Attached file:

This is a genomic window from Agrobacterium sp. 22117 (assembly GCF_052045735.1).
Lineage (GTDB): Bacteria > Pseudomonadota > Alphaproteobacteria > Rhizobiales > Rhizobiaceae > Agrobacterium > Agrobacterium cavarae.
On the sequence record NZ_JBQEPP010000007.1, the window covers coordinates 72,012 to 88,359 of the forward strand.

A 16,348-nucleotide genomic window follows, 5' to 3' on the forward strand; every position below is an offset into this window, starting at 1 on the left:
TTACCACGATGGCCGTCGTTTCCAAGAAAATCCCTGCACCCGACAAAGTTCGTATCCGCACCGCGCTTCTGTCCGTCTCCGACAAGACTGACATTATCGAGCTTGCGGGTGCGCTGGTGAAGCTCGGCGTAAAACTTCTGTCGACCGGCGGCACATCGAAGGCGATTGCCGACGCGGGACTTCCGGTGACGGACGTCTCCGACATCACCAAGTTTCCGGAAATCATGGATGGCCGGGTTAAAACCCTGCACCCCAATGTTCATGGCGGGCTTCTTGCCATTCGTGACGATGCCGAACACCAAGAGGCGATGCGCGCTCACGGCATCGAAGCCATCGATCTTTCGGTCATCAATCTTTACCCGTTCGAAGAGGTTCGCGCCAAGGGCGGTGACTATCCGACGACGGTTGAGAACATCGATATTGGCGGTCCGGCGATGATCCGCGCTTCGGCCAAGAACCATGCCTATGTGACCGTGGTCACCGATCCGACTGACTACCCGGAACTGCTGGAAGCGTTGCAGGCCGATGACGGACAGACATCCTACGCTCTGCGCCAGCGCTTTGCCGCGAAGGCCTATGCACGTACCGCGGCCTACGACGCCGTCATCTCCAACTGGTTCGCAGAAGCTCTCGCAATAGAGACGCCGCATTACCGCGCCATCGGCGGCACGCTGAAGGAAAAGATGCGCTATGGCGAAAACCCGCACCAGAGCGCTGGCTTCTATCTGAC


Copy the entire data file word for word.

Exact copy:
This is a genomic window from Agrobacterium sp. 22117 (assembly GCF_052045735.1).
Lineage (GTDB): Bacteria > Pseudomonadota > Alphaproteobacteria > Rhizobiales > Rhizobiaceae > Agrobacterium > Agrobacterium cavarae.
On the sequence record NZ_JBQEPP010000007.1, the window covers coordinates 72,012 to 88,359 of the forward strand.

A 16,348-nucleotide genomic window follows, 5' to 3' on the forward strand; every position below is an offset into this window, starting at 1 on the left:
TTACCACGATGGCCGTCGTTTCCAAGAAAATCCCTGCACCCGACAAAGTTCGTATCCGCACCGCGCTTCTGTCCGTCTCCGACAAGACTGACATTATCGAGCTTGCGGGTGCGCTGGTGAAGCTCGGCGTAAAACTTCTGTCGACCGGCGGCACATCGAAGGCGATTGCCGACGCGGGACTTCCGGTGACGGACGTCTCCGACATCACCAAGTTTCCGGAAATCATGGATGGCCGGGTTAAAACCCTGCACCCCAATGTTCATGGCGGGCTTCTTGCCATTCGTGACGATGCCGAACACCAAGAGGCGATGCGCGCTCACGGCATCGAAGCCATCGATCTTTCGGTCATCAATCTTTACCCGTTCGAAGAGGTTCGCGCCAAGGGCGGTGACTATCCGACGACGGTTGAGAACATCGATATTGGCGGTCCGGCGATGATCCGCGCTTCGGCCAAGAACCATGCCTATGTGACCGTGGTCACCGATCCGACTGACTACCCGGAACTGCTGGAAGCGTTGCAGGCCGATGACGGACAGACATCCTACGCTCTGCGCCAGCGCTTTGCCGCGAAGGCCTATGCACGTACCGCGGCCTACGACGCCGTCATCTCCAACTGGTTCGCAGAAGCTCTCGCAATAGAGACGCCGCATTACCGCGCCATCGGCGGCACGCTGAAGGAAAAGATGCGCTATGGCGAAAACCCGCACCAGAGCGCTGGCTTCTATCTGAC